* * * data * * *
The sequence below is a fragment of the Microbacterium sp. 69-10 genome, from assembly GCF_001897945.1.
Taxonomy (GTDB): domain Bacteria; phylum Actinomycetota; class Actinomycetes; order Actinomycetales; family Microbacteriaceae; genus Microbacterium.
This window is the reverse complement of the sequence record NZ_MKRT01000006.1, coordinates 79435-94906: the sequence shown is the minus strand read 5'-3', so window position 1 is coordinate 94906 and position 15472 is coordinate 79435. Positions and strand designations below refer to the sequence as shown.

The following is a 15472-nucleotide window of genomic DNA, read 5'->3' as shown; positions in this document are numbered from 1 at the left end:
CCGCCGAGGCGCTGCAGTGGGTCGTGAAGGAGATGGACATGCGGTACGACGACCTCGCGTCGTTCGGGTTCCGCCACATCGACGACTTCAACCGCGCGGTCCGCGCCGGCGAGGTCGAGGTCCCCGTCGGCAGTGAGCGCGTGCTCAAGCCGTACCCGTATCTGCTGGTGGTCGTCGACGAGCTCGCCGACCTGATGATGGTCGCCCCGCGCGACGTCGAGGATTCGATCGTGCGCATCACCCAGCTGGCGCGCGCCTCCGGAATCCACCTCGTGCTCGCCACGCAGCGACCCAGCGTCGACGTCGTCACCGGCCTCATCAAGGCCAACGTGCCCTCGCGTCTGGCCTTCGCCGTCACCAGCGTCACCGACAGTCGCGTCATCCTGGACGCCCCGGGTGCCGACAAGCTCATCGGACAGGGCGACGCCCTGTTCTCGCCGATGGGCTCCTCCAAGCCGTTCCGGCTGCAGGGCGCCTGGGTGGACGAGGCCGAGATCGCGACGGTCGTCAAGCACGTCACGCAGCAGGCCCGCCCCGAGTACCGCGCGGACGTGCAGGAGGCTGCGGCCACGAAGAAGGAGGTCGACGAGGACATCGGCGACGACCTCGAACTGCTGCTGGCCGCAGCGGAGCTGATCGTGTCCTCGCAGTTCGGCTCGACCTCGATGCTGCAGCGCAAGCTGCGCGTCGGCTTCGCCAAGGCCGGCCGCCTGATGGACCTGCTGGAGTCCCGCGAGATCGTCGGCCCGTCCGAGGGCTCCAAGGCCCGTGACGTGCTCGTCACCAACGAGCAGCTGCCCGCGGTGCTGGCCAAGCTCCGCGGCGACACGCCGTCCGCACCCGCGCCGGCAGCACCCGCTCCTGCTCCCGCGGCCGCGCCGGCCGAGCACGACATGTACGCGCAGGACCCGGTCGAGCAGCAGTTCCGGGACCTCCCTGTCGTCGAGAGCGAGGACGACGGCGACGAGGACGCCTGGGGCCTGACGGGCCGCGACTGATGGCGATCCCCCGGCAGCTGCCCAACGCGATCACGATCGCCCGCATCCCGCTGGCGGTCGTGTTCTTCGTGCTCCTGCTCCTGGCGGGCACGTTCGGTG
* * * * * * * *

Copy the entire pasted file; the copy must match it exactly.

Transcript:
The sequence below is a fragment of the Microbacterium sp. 69-10 genome, from assembly GCF_001897945.1.
Taxonomy (GTDB): domain Bacteria; phylum Actinomycetota; class Actinomycetes; order Actinomycetales; family Microbacteriaceae; genus Microbacterium.
This window is the reverse complement of the sequence record NZ_MKRT01000006.1, coordinates 79435-94906: the sequence shown is the minus strand read 5'-3', so window position 1 is coordinate 94906 and position 15472 is coordinate 79435. Positions and strand designations below refer to the sequence as shown.

The following is a 15472-nucleotide window of genomic DNA, read 5'->3' as shown; positions in this document are numbered from 1 at the left end:
CCGCCGAGGCGCTGCAGTGGGTCGTGAAGGAGATGGACATGCGGTACGACGACCTCGCGTCGTTCGGGTTCCGCCACATCGACGACTTCAACCGCGCGGTCCGCGCCGGCGAGGTCGAGGTCCCCGTCGGCAGTGAGCGCGTGCTCAAGCCGTACCCGTATCTGCTGGTGGTCGTCGACGAGCTCGCCGACCTGATGATGGTCGCCCCGCGCGACGTCGAGGATTCGATCGTGCGCATCACCCAGCTGGCGCGCGCCTCCGGAATCCACCTCGTGCTCGCCACGCAGCGACCCAGCGTCGACGTCGTCACCGGCCTCATCAAGGCCAACGTGCCCTCGCGTCTGGCCTTCGCCGTCACCAGCGTCACCGACAGTCGCGTCATCCTGGACGCCCCGGGTGCCGACAAGCTCATCGGACAGGGCGACGCCCTGTTCTCGCCGATGGGCTCCTCCAAGCCGTTCCGGCTGCAGGGCGCCTGGGTGGACGAGGCCGAGATCGCGACGGTCGTCAAGCACGTCACGCAGCAGGCCCGCCCCGAGTACCGCGCGGACGTGCAGGAGGCTGCGGCCACGAAGAAGGAGGTCGACGAGGACATCGGCGACGACCTCGAACTGCTGCTGGCCGCAGCGGAGCTGATCGTGTCCTCGCAGTTCGGCTCGACCTCGATGCTGCAGCGCAAGCTGCGCGTCGGCTTCGCCAAGGCCGGCCGCCTGATGGACCTGCTGGAGTCCCGCGAGATCGTCGGCCCGTCCGAGGGCTCCAAGGCCCGTGACGTGCTCGTCACCAACGAGCAGCTGCCCGCGGTGCTGGCCAAGCTCCGCGGCGACACGCCGTCCGCACCCGCGCCGGCAGCACCCGCTCCTGCTCCCGCGGCCGCGCCGGCCGAGCACGACATGTACGCGCAGGACCCGGTCGAGCAGCAGTTCCGGGACCTCCCTGTCGTCGAGAGCGAGGACGACGGCGACGAGGACGCCTGGGGCCTGACGGGCCGCGACTGATGGCGATCCCCCGGCAGCTGCCCAACGCGATCACGATCGCCCGCATCCCGCTGGCGGTCGTGTTCTTCGTGCTCCTGCTCCTGGCGGGCACGTTCGGTG